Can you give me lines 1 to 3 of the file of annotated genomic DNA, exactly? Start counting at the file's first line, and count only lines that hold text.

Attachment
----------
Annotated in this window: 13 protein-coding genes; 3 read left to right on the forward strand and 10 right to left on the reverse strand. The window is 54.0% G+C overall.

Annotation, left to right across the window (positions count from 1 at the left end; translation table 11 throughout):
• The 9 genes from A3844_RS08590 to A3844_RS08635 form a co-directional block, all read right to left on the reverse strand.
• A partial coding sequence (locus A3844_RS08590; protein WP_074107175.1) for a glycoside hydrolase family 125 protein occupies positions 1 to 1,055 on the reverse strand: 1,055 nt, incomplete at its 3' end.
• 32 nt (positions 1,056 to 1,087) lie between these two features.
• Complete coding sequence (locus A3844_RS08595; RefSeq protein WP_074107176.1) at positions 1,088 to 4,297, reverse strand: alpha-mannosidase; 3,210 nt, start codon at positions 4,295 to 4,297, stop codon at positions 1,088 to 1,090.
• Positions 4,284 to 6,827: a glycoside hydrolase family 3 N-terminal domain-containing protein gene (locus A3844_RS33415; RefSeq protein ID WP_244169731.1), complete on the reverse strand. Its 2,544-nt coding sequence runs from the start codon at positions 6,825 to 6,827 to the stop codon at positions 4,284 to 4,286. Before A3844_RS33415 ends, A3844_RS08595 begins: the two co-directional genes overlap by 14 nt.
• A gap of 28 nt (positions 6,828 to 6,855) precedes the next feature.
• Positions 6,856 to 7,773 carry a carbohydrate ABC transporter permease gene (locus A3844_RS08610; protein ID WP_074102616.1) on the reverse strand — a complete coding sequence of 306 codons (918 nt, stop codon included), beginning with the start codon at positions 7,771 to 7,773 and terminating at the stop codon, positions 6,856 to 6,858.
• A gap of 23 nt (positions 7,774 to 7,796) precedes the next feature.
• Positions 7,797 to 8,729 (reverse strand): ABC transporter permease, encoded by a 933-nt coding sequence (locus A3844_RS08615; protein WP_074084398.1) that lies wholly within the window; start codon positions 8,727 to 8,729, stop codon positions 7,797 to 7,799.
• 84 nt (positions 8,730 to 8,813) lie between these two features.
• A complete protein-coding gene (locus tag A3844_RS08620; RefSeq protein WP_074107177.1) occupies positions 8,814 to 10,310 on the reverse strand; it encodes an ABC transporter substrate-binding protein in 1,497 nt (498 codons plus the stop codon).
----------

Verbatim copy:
Annotated in this window: 13 protein-coding genes; 3 read left to right on the forward strand and 10 right to left on the reverse strand. The window is 54.0% G+C overall.

Annotation, left to right across the window (positions count from 1 at the left end; translation table 11 throughout):
• The 9 genes from A3844_RS08590 to A3844_RS08635 form a co-directional block, all read right to left on the reverse strand.